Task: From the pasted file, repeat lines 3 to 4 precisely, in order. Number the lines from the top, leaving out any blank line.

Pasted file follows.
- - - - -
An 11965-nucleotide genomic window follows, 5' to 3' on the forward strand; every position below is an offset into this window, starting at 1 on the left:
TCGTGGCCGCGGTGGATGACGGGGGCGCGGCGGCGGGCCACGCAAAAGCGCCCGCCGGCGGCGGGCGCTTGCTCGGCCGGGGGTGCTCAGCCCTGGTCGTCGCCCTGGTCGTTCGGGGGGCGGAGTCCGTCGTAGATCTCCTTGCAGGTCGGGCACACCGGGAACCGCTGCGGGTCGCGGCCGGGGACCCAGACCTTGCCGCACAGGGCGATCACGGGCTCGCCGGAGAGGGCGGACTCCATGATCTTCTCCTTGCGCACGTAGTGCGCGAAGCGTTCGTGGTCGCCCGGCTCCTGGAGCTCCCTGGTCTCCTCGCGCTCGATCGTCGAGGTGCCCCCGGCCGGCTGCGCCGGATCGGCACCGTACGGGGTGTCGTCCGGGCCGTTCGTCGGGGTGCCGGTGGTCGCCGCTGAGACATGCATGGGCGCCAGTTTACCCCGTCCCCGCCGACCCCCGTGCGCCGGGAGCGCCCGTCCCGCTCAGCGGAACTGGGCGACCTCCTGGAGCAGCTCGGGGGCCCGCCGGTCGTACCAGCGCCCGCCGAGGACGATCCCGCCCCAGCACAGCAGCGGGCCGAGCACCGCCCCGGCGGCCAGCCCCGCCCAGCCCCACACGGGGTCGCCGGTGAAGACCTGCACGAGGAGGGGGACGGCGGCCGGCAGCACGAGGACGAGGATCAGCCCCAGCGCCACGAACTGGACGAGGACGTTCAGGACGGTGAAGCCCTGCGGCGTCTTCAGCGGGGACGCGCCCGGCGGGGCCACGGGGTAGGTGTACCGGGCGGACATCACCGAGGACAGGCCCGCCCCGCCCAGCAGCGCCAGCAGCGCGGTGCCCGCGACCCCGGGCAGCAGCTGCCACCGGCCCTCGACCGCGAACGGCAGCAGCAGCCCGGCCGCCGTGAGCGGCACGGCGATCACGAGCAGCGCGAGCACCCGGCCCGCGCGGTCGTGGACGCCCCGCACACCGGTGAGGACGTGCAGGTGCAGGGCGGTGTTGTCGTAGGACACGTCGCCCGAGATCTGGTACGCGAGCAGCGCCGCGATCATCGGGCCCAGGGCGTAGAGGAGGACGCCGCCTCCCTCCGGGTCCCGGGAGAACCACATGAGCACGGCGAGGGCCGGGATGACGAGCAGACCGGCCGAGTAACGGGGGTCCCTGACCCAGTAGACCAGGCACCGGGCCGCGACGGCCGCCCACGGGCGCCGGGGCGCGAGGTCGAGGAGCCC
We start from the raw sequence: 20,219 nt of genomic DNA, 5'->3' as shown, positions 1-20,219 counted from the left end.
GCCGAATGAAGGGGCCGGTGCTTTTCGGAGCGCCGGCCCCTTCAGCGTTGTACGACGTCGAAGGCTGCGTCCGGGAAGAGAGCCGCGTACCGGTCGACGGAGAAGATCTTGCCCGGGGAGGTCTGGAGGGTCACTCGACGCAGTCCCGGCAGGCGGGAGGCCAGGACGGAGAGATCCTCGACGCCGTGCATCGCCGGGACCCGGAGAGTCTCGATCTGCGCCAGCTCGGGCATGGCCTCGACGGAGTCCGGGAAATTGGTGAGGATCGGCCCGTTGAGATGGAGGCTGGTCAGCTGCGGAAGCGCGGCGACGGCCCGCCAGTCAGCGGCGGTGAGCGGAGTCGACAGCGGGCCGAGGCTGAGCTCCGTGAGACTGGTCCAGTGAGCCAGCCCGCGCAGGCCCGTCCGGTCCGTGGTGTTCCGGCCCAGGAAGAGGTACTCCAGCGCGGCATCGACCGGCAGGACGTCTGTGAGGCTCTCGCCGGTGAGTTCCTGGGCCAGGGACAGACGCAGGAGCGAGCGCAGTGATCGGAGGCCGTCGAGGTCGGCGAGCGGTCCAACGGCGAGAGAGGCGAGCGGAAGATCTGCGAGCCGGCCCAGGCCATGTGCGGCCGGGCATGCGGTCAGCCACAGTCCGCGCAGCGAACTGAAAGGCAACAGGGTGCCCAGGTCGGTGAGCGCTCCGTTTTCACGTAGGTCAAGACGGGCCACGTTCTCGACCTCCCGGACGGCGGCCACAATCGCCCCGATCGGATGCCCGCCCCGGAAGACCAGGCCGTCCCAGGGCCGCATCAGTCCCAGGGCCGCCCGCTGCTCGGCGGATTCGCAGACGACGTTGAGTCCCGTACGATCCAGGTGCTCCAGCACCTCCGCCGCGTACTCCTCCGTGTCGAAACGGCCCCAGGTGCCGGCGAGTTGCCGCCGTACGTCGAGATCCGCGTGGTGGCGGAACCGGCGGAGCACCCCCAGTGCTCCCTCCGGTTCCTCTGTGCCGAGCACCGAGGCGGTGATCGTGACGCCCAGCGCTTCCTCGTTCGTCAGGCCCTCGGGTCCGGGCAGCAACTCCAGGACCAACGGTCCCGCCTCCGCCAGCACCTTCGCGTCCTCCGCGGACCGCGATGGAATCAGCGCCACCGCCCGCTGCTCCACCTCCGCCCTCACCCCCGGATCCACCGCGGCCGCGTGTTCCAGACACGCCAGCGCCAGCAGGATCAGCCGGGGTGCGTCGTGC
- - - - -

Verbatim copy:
We start from the raw sequence: 20,219 nt of genomic DNA, 5'->3' as shown, positions 1-20,219 counted from the left end.
GCCGAATGAAGGGGCCGGTGCTTTTCGGAGCGCCGGCCCCTTCAGCGTTGTACGACGTCGAAGGCTGCGTCCGGGAAGAGAGCCGCGTACCGGTCGACGGAGAAGATCTTGCCCGGGGAGGTCTGGAGGGTCACTCGACGCAGTCCCGGCAGGCGGGAGGCCAGGACGGAGAGATCCTCGACGCCGTGCATCGCCGGGACCCGGAGAGTCTCGATCTGCGCCAGCTCGGGCATGGCCTCGACGGAGTCCGGGAAATTGGTGAGGATCGGCCCGTTGAGATGGAGGCTGGTCAGCTGCGGAAGCGCGGCGACGGCCCGCCAGTCAGCGGCGGTGAGCGGAGTCGACAGCGGGCCGAGGCTGAGCTCCGTGAGACTGGTCCAGTGAGCCAGCCCGCGCAGGCCCGTCCGGTCCGTGGTGTTCCGGCCCAGGAAGAGGTACTCCAGCGCGGCATCGACCGGCAGGACGTCTGTGAGGCTCTCGCCGGTGAGTTCCTGGGCCAGGGACAGACGCAGGAGCGAGCGCAGTGATCGGAGGCCGTCGAGGTCGGCGAGCGGTCCAACGGCGAGAGAGGCGAGCGGAAGATCTGCGAGCCGGCCCAGGCCATGTGCGGCCGGGCATGCGGTCAGCCACAGTCCGCGCAGCGAACTGAAAGGCAACAGGGTGCCCAGGTCGGTGAGCGCTCCGTTTTCACGTAGGTCAAGACGGGCCACGTTCTCGACCTCCCGGACGGCGGCCACAATCGCCCCGATCGGATGCCCGCCCCGGAAGACCAGGCCGTCCCAGGGCCGCATCAGTCCCAGGGCCGCCCGCTGCTCGGCGGATTCGCAGACGACGTTGAGTCCCGTACGATCCAGGTGCTCCAGCACCTCCGCCGCGTACTCCTCCGTGTCGAAACGGCCCCAGGTGCCGGCGAGTTGCCGCCGTACGTCGAGATCCGCGTGGTGGCGGAACCGGCGGAGCACCCCCAGTGCTCCCTCCGGTTCCTCTGTGCCGAGCACCGAGGCGGTGATCGTGACGCCCAGCGCTTCCTCGTTCGTCAGGCCCTCGGGTCCGGGCAGCAACTCCAGGACCAACGGTCCCGCCTCCGCCAGCACCTTCGCGTCCTCCGCGGACCGCGATGGAATCAGCGCCACCGCCCGCTGCTCCACCTCCGCCCTCACCCCCGGATCCACCGCGGCCGCGTGTTCCAGACACGCCAGCGCCAGCAGGATCAGCCGGGGTGCGTCGTGC